Note here that Safie's father plans to remain true to his Islamic faith, but cares enough about both Felix and his daughter to allow the pending marriage.

"Safie related that her mother was a Christian Arab, seized and made a slave by the Turks; recommended by her beauty, she had won the heart of the father of Safie, who married her..."   (Chapter XIV)

Most likely for the benefit of her readers, here Shelley makes plain that Safie's family was a "Christian Arab" family and not fully Islamic.  In fact, Safie's father continues in the religion of Islam at this point, but can be seen as quite open and loving in that he does marry a Christian woman.  (Ironically, a bit later in the chapter, he does admit that he is a bit disgusted that his daughter wants to marry a Christian as well.)

"yet when he saw the lovely Safie, who was allowed to visit her father..."   (Chapter XIV)

It is also important to note that Felix did not yet know Safie when her father was imprisoned.  Felix, then, felt righteous anger and compassion for Safie's father that was in no way connected with his eventual love for her.

"Felix had accidentally been present at the trial; his horror and indignation were uncontrollable when he heard the decision of the court..."   (Chapter XIV)

Here readers can see that Felix has more than just compassion for Safie's father.  Felix has righteous anger towards the French government.  In fact, Felix is so angry that he decides to take the rule of law into his own hands and set the innocent father of Safie free.

"The father of Safie had been the cause of their ruin. He was a Turkish merchant, and had inhabited Paris for many years, when, for some reason which I could not learn, he became obnoxious to the government..."   (Chapter XIV)

Note here that Safie's father had become "obnoxious to the government."  Note also that there is no other reason given.  As a result, the reader must assume that the French government doesn't take kindly to strangers who were not born in France (and specifically doesn't take kindly to strangers of Turkish descent).  This is truly an injustice where humanity is concerned, and the creature notices.

"The name of the old man was De Lacey. He was descended from a good family in France..."   (Chapter XIV)

Note that the De Lacey family wasn't truly of the aristocracy, but was considered in good social standing and good financial standing as well.

"I quitted the cottage and in the general tumult escaped unperceived to my hovel..."   (Chapter XV)

It is important to note the fortuitous circumstance that the creature magically comes upon Victor’s suitcase/trunk in the woods while he is foraging for food. Could there be an idea more laden with Romantic elements? The unnatural creature, while foraging in the natural world, comes upon its treasures: the treasures of its creator. Further, the list of books found is quite important. Why? All three works are very important to the formulation of Romantic thought and, in fact, Romanticism as a whole. Let us look at each of the three works in turn and discuss (albeit briefly) how they are Romantic. First, Milton’s Paradise Lost has a long section about Adam’s interest in Eve in the Garden of Eden. The creature is entranced, but wonders why he doesn’t have a helpmate like eve. Why is this according to Romanticism? Because Adam and Eve are natural creatures surrounded by the beauty of nature in God’s garden while Victor’s creature is completely unnatural in creation and in being and is surrounded only by his small hut, exiting only under cover of darkness. Second, Goethe’s work called The Sorrows of Werter (and especially in the suicide of the main character) focuses on human emotion. Emotion (sorrow) is even in its very title. The focus on emotion (and not just sorrow and love, mind you, but any emotion) is a large focus of Romantic thought. Thirdly, Plutarch’s work called The Lives of Illustrious Greeks and Romans does compare the Roman and the Greek, but focuses mainly on the victory of such natural creations of the human body. Both Greeks and Romans are able to move forward in history and make such advances because they took advantage of their own humanity, naturally formed. Finally, Victor’s own notebooks prove the very unnatural way the creature was created. This is the ultimate Romantic truth for the creature: he can never be like everyone else and will always be “alone.” And as is so often the case, the creature should have been careful what it wished for. As soon as the creature is able to find out exactly how it came into existence and something more about its creator, the creature is disgusted at the findings. Why? Because in the grand scheme of Romantic thought, the creature is not a “natural” being. There is also a grand use of dramatic irony when the creature finally approaches the blind De Lacey in the cottage. The creature speaks of his friends and how important they are to it. De Lacey, in his blindness and not seeing the creature, tells the creature to depend on those friends. The reader knows that the blind De Lacey speaks of his own family; however, De Lacey himself has no idea that he is doing so. Of course, the reaction of the De Lacey family members who can see how unnatural a being the creature is, proves to be a very Romantic reaction. Nature contains refreshment and beauty. Anything unnatural is to be avoided.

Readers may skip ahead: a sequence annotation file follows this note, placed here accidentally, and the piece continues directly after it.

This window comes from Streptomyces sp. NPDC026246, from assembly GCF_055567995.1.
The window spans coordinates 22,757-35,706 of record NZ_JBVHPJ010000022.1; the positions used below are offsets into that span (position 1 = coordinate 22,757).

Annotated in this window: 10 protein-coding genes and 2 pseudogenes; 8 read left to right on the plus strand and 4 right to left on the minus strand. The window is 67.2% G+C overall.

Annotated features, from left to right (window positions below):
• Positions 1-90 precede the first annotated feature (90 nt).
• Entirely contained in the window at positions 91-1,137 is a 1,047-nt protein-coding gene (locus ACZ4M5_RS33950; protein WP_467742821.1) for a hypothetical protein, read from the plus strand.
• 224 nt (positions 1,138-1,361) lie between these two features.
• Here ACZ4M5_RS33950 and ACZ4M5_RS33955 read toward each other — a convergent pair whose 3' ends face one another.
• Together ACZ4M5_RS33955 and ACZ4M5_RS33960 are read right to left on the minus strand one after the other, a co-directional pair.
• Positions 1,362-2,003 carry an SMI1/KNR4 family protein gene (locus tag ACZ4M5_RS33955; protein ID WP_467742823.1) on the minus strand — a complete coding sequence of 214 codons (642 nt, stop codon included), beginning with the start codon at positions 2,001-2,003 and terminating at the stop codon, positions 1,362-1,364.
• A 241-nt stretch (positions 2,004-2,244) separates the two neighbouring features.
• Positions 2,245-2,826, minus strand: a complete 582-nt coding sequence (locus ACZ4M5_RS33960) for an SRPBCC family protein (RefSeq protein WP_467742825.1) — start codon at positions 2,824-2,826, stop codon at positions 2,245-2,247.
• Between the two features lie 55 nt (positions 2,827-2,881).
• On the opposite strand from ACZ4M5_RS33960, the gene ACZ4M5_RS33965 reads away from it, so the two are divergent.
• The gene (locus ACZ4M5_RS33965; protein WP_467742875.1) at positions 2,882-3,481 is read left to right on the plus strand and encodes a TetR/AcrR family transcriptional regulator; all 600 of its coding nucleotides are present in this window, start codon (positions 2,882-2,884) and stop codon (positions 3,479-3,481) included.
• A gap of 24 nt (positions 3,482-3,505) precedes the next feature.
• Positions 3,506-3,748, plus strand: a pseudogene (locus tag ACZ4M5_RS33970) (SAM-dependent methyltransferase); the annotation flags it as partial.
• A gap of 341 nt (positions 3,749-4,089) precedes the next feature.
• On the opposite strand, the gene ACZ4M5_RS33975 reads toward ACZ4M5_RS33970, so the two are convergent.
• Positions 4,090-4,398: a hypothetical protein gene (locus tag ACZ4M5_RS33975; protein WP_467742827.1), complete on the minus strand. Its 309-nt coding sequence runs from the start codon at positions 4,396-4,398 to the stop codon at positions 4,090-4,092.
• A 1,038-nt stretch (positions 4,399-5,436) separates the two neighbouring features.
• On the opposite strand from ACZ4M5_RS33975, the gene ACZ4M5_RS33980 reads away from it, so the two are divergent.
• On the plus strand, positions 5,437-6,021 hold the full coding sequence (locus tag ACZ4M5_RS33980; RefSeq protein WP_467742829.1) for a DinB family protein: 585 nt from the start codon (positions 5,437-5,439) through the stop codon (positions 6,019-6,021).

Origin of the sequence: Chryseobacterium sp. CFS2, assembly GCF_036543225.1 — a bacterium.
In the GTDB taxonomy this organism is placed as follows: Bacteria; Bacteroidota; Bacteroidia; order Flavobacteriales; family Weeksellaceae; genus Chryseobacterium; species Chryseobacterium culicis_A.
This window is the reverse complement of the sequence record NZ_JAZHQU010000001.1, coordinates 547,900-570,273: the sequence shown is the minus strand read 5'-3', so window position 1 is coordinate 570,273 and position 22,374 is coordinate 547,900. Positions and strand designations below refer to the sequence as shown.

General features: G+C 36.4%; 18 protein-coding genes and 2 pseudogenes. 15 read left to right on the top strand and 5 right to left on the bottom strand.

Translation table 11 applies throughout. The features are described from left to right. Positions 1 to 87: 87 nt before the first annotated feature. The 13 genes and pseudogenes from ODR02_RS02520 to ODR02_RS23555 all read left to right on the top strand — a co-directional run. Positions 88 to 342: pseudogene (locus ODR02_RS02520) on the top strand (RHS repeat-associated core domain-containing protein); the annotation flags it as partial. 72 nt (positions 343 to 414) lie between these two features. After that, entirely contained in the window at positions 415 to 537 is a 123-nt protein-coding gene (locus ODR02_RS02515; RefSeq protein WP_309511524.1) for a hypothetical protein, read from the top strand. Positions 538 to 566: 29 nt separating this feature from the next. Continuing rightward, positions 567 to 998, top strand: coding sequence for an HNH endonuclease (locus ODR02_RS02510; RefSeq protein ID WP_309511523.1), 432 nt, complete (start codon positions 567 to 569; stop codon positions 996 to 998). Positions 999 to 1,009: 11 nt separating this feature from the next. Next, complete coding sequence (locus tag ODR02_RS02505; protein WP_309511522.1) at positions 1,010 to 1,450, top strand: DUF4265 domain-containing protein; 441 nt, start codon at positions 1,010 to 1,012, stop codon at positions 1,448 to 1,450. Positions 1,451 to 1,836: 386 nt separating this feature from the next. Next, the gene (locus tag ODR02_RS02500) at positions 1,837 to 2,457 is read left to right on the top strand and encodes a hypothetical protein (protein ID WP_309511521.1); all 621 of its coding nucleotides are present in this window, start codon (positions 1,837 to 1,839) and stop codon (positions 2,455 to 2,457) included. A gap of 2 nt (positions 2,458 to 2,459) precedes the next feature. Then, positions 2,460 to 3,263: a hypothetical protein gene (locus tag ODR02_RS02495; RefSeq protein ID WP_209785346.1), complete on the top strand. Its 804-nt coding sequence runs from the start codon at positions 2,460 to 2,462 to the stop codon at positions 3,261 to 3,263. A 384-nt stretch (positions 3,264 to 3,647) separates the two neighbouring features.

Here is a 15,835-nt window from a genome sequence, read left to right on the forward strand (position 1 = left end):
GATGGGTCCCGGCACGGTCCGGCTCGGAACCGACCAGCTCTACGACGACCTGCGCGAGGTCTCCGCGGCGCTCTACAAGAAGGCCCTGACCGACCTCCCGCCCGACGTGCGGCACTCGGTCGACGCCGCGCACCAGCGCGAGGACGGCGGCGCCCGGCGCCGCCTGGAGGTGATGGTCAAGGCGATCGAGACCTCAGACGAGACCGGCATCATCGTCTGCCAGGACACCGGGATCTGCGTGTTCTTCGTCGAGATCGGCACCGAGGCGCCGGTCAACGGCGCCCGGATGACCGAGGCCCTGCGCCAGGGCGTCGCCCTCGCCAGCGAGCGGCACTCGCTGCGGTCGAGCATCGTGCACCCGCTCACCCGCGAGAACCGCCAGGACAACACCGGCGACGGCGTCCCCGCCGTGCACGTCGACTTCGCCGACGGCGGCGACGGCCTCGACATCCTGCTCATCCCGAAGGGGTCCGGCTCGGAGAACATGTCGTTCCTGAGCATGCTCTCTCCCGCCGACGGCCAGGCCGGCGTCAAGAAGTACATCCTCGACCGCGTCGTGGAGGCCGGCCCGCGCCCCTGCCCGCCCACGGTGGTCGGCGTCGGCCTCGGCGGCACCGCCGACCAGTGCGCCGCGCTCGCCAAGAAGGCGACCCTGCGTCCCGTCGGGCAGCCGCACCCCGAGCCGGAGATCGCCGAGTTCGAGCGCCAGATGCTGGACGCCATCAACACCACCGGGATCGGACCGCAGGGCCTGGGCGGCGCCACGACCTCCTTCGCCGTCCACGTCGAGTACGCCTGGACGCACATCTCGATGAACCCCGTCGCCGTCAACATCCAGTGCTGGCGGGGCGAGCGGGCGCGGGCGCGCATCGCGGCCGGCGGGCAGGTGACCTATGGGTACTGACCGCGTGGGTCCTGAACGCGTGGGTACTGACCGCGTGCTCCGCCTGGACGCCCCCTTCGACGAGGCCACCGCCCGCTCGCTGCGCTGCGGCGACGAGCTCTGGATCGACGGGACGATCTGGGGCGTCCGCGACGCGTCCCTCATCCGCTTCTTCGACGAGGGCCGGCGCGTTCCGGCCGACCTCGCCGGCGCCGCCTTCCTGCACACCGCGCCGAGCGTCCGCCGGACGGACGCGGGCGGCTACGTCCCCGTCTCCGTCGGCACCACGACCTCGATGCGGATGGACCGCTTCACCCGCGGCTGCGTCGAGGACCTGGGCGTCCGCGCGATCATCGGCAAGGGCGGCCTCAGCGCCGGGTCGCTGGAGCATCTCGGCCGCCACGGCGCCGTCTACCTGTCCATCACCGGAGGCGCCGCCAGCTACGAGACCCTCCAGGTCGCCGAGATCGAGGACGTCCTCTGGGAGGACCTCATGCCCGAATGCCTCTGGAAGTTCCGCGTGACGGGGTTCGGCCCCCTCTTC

"SUCH WAS THE history of my beloved cottagers..."   (Chapter XV)